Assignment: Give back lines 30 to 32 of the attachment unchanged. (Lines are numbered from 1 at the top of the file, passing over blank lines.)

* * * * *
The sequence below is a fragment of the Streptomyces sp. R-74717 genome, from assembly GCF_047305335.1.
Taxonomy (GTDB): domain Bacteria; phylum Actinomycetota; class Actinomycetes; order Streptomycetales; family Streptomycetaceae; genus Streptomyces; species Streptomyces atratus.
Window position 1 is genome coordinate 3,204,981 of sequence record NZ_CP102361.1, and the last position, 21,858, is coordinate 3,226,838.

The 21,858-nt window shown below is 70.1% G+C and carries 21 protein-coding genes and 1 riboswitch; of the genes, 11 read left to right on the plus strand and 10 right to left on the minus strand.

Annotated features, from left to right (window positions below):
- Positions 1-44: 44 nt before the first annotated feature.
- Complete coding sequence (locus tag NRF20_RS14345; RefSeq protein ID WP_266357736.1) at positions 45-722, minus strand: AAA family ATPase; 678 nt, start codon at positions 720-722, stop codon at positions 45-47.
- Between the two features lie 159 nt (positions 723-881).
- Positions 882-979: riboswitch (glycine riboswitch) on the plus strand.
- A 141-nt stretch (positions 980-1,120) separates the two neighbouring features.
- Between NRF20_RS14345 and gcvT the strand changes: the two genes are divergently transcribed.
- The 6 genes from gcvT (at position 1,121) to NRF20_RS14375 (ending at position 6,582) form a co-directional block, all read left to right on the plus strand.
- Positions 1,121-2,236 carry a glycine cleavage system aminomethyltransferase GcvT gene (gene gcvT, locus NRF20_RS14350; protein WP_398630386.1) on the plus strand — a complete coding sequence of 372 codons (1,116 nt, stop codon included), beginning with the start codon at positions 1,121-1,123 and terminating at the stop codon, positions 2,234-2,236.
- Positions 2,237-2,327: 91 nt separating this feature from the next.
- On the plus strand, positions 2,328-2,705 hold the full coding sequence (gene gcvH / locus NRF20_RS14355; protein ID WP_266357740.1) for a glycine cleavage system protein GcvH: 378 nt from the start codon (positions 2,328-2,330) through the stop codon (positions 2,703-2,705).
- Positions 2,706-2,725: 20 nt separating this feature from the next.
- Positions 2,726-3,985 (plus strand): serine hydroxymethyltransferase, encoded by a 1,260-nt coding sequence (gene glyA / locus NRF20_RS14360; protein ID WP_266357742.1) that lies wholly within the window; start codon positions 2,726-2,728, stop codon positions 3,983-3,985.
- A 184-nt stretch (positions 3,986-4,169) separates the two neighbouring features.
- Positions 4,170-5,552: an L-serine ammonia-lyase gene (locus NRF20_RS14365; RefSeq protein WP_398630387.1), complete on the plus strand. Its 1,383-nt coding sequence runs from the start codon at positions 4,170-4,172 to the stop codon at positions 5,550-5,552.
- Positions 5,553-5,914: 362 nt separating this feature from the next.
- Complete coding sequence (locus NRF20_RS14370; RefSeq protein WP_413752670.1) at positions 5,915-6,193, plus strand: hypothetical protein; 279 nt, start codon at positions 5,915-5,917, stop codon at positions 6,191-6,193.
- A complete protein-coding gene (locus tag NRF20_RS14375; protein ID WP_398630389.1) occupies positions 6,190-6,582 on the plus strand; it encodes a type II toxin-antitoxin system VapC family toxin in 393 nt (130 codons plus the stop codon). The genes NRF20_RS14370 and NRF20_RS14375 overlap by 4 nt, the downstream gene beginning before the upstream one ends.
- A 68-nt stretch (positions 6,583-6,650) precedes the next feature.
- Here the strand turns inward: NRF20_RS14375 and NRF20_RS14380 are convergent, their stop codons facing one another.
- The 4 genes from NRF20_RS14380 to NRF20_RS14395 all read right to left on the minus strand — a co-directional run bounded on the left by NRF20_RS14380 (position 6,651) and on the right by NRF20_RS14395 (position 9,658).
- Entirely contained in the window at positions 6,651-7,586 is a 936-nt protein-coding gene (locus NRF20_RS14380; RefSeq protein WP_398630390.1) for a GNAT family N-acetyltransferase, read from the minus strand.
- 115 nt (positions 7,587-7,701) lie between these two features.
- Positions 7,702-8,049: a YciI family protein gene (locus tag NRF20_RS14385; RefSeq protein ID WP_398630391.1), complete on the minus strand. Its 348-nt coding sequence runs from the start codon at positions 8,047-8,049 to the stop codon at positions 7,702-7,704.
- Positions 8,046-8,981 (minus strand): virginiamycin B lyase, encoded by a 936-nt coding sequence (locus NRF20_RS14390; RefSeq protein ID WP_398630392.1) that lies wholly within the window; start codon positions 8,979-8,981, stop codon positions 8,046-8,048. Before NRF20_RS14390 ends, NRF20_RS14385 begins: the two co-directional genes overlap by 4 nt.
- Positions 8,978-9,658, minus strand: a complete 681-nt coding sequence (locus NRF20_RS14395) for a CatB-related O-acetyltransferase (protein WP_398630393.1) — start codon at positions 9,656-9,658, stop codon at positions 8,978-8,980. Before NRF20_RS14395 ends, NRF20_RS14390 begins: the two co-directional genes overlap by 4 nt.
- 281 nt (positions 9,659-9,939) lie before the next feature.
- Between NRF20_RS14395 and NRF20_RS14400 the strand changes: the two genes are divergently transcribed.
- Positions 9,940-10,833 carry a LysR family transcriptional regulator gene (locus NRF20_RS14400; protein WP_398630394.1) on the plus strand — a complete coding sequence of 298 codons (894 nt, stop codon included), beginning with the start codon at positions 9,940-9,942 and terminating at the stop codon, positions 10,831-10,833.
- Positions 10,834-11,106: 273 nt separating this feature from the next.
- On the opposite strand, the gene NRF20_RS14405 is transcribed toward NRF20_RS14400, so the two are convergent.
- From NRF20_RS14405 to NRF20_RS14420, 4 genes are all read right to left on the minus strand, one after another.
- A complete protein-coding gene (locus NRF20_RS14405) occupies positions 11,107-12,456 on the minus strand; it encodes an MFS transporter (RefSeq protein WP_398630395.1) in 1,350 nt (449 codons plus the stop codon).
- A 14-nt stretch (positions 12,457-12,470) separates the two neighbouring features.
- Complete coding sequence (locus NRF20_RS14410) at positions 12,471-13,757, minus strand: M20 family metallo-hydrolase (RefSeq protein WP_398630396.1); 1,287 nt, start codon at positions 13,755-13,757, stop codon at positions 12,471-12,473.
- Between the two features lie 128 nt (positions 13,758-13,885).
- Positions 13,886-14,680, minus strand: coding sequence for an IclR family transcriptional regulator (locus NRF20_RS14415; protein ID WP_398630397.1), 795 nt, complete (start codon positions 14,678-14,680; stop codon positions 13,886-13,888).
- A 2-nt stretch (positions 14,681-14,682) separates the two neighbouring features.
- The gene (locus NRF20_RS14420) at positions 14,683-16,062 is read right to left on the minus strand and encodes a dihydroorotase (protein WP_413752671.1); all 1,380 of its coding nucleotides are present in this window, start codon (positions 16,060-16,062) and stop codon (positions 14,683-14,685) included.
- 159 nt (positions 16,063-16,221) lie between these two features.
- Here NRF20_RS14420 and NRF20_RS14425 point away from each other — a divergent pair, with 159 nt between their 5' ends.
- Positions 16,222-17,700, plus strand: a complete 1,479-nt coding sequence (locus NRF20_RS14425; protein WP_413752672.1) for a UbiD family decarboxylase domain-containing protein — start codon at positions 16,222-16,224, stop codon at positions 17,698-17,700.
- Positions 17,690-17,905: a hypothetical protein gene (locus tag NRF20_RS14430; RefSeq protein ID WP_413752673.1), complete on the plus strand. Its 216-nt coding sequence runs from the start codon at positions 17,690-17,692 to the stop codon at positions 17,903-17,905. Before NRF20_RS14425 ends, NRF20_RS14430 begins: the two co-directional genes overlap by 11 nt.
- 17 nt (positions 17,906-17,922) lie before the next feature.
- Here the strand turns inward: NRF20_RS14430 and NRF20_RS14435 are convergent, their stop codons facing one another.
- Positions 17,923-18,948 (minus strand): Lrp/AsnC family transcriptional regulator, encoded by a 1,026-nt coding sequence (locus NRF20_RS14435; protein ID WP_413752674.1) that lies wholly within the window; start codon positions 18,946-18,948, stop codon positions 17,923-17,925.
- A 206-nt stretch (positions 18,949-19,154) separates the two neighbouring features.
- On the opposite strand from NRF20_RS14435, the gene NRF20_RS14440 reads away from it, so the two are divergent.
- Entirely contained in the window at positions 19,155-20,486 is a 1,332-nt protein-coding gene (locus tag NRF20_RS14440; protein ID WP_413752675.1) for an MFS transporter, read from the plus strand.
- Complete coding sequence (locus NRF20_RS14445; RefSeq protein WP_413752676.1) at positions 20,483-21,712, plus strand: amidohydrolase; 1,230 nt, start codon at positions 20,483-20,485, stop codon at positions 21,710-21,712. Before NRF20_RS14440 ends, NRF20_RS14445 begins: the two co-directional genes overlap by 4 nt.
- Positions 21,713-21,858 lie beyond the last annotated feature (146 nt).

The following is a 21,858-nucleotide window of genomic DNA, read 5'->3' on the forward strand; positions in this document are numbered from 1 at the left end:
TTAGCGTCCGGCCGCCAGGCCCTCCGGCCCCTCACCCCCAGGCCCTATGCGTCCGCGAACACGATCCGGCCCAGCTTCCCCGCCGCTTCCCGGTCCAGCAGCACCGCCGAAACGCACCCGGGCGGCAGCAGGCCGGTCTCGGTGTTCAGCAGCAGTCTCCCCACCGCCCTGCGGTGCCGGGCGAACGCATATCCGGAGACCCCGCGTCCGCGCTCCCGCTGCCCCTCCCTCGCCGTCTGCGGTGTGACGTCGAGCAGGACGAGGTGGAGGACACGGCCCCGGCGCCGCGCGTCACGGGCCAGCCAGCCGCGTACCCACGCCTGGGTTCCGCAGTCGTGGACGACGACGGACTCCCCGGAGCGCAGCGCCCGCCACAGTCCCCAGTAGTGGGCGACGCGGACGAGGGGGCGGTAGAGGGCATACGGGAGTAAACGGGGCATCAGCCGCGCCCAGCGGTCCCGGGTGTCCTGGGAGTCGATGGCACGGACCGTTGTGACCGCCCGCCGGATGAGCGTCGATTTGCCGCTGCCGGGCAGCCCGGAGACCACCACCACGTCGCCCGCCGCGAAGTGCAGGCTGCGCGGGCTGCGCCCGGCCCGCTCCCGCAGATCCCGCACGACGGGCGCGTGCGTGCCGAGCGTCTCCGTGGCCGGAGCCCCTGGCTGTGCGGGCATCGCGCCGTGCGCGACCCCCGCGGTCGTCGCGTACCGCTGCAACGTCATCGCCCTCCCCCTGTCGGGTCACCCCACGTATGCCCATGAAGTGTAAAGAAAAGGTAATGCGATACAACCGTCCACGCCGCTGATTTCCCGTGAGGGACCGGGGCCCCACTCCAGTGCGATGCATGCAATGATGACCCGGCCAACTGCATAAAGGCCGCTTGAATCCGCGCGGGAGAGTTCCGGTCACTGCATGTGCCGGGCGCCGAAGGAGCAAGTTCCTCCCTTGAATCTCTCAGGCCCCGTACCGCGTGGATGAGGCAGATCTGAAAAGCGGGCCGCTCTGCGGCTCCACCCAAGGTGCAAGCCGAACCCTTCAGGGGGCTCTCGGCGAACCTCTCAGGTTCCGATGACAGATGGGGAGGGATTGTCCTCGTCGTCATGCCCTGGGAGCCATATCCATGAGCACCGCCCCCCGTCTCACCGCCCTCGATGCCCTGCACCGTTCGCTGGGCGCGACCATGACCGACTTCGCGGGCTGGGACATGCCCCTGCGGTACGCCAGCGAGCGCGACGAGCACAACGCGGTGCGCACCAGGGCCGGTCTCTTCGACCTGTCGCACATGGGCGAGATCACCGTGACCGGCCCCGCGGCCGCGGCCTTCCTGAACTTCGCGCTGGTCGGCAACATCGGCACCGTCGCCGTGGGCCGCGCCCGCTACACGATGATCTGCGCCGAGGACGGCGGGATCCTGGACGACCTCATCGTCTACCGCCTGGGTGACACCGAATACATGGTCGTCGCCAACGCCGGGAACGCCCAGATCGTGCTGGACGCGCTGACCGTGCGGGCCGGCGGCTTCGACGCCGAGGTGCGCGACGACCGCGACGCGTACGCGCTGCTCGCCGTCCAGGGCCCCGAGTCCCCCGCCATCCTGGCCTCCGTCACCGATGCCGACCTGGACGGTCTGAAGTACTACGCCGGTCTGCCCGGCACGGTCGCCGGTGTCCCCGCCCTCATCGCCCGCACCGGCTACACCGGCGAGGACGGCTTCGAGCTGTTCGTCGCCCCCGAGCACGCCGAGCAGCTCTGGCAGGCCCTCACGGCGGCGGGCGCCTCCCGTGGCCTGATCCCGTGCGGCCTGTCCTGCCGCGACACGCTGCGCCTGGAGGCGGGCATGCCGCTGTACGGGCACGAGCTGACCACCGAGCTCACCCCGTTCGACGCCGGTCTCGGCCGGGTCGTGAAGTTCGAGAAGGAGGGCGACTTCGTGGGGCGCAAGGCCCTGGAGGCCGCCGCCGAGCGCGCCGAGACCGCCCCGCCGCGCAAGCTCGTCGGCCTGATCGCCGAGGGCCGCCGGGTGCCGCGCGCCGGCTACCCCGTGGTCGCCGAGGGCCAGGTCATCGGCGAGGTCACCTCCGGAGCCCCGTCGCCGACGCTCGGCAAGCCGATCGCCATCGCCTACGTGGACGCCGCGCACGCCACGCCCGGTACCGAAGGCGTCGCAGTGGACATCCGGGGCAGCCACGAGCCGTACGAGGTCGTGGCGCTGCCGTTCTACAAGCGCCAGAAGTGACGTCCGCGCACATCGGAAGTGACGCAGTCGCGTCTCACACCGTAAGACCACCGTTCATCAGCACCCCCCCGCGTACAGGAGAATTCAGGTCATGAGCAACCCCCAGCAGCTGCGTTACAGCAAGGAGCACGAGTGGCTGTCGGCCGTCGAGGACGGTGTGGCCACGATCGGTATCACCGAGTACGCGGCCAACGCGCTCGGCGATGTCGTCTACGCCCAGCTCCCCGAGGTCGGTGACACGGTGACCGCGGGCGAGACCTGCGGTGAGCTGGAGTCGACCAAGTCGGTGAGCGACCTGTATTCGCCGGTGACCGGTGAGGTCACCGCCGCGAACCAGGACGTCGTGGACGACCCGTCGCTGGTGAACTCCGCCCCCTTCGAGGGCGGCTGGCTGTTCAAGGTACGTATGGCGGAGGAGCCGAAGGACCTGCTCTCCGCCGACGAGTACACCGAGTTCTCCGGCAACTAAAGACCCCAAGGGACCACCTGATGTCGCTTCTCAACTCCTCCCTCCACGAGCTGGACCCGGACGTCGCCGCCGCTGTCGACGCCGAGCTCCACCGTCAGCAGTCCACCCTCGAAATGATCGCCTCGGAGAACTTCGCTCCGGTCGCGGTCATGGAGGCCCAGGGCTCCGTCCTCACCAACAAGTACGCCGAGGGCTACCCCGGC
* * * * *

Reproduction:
- Positions 8,978-9,658, minus strand: a complete 681-nt coding sequence (locus NRF20_RS14395) for a CatB-related O-acetyltransferase (protein WP_398630393.1) — start codon at positions 9,656-9,658, stop codon at positions 8,978-8,980. Before NRF20_RS14395 ends, NRF20_RS14390 begins: the two co-directional genes overlap by 4 nt.
- 281 nt (positions 9,659-9,939) lie before the next feature.
- Between NRF20_RS14395 and NRF20_RS14400 the strand changes: the two genes are divergently transcribed.